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“Sold for Parts” Wins Aronson Award for Social Justice Journalism

Hunter College announced today that the ProPublica and NPR series “Sold for Parts” won the James Aronson Award for Social Justice Journalism.

In the series’ first piece, ProPublica reporter Michael Grabell told the story of how Case Farms, a major chicken supplier for Kentucky Fried Chicken, Boar’s Head, and others, built its business by recruiting some of the world’s most vulnerable immigrants. Undocumented, and some underage, these workers were subjected to harsh and illegal workplace conditions. But if they protested or were injured on the job, the company used the workers’ undocumented status to get rid of them.

To document this hidden scandal, Grabell spent time in Rust Belt towns and rural North Carolina talking to skittish workers and immigration advocates. He gained rare access to the front lines of a Case Farms chicken plant in Ohio, and traveled to the highlands of Guatemala to see first-hand what had happened to injured workers after Case Farms summarily disposed of them.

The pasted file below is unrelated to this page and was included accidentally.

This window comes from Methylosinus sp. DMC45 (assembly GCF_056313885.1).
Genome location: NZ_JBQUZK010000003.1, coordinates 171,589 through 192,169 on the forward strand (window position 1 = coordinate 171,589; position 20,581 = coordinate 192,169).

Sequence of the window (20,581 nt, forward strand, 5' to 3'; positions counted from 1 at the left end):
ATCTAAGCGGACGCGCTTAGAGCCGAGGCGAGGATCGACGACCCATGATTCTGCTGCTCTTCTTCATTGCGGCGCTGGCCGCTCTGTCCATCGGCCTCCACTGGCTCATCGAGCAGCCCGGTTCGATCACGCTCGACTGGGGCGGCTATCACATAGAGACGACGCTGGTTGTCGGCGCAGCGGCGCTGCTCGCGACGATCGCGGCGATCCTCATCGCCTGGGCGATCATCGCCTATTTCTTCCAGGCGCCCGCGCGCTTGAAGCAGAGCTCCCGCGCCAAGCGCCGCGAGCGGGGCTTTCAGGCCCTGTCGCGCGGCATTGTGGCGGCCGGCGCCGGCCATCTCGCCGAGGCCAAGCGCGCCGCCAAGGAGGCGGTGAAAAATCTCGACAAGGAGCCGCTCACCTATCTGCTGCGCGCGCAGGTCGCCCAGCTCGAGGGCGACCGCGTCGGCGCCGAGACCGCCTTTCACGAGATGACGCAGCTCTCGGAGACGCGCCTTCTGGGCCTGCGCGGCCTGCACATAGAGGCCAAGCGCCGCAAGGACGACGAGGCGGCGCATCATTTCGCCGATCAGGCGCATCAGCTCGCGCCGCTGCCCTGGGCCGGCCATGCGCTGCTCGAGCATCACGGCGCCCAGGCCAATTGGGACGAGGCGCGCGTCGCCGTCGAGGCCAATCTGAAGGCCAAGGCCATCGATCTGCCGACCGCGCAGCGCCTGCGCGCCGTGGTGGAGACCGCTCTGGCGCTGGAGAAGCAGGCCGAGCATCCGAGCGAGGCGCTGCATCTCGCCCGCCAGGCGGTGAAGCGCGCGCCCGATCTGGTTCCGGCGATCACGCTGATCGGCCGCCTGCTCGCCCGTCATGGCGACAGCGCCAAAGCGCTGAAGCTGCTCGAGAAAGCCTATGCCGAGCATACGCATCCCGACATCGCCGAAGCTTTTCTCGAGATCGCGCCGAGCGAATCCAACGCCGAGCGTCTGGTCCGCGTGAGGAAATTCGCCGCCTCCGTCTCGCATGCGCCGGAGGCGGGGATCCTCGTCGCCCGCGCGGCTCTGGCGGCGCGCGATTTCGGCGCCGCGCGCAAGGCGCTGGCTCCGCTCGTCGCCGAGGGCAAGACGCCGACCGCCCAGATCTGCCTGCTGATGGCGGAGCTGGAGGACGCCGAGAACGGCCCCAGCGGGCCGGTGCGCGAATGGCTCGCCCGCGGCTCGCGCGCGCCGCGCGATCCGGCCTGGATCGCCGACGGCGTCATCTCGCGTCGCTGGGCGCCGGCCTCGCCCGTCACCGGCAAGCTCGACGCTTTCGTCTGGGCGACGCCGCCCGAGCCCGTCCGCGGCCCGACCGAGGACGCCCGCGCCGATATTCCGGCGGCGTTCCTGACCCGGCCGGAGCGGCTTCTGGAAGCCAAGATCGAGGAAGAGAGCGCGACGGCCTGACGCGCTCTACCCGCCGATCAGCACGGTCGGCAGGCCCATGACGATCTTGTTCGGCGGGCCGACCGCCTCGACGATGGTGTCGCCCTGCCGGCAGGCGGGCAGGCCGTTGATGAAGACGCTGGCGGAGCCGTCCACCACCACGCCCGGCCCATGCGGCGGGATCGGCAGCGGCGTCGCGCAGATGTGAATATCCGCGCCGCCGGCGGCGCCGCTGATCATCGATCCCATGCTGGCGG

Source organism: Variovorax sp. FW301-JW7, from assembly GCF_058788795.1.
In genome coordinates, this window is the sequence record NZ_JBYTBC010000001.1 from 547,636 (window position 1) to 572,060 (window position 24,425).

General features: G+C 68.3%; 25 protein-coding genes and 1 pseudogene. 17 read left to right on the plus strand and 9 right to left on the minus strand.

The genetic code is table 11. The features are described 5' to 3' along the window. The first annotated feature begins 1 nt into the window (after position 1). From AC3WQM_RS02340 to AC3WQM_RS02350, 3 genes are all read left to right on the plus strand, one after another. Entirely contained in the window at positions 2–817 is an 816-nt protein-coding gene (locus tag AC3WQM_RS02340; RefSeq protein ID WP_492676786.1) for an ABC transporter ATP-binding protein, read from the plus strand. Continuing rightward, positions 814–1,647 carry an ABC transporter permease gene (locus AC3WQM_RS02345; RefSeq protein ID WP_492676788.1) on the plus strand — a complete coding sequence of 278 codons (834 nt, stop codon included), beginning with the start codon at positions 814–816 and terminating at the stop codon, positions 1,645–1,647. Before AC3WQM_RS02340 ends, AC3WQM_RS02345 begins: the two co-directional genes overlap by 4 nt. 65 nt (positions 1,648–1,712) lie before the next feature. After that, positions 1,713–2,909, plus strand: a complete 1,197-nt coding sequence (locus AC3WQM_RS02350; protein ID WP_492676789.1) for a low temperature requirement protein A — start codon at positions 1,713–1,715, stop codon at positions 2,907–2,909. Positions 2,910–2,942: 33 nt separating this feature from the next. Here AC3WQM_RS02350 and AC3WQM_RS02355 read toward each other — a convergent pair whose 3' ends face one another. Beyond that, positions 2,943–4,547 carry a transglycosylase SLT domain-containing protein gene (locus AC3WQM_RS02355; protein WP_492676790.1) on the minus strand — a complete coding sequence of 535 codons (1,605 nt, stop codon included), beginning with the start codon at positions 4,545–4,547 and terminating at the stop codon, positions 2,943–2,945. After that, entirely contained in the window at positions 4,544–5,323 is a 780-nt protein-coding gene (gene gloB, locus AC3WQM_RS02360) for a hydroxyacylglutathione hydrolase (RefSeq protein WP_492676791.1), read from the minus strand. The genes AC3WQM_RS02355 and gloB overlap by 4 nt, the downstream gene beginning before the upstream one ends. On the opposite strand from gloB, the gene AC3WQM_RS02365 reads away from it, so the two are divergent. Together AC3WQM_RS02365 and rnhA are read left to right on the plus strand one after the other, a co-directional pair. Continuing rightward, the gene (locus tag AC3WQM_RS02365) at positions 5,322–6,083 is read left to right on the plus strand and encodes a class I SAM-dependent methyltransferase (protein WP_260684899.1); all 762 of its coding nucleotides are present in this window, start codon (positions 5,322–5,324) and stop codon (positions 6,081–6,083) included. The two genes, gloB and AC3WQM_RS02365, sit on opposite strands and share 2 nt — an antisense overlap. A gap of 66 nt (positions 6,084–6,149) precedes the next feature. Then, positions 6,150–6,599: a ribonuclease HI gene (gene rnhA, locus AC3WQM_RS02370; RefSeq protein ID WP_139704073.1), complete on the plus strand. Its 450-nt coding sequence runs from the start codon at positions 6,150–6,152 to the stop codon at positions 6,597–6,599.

Grabell then teamed with Howard Berkes to explore a different twist on the scandal. They analyzed 14 years of Florida insurance data to expose how employers and insurance companies were getting out of paying workers’ compensation benefits by using a state law to ensure injured undocumented workers were arrested or deported. The reporters also identified Florida’s biggest culprits in the business community.

The story had a direct impact on policy. In Ohio, lawmakers cited Grabell’s stark reporting on Case Farms to help defeat a state measure that would have barred undocumented immigrants from receiving workers’ compensation. In Florida, state legislators pledged to review the workers’ compensation provisions that allowed employers and insurance companies to act like immigration agents.

Learn more about the Aronson Award here.

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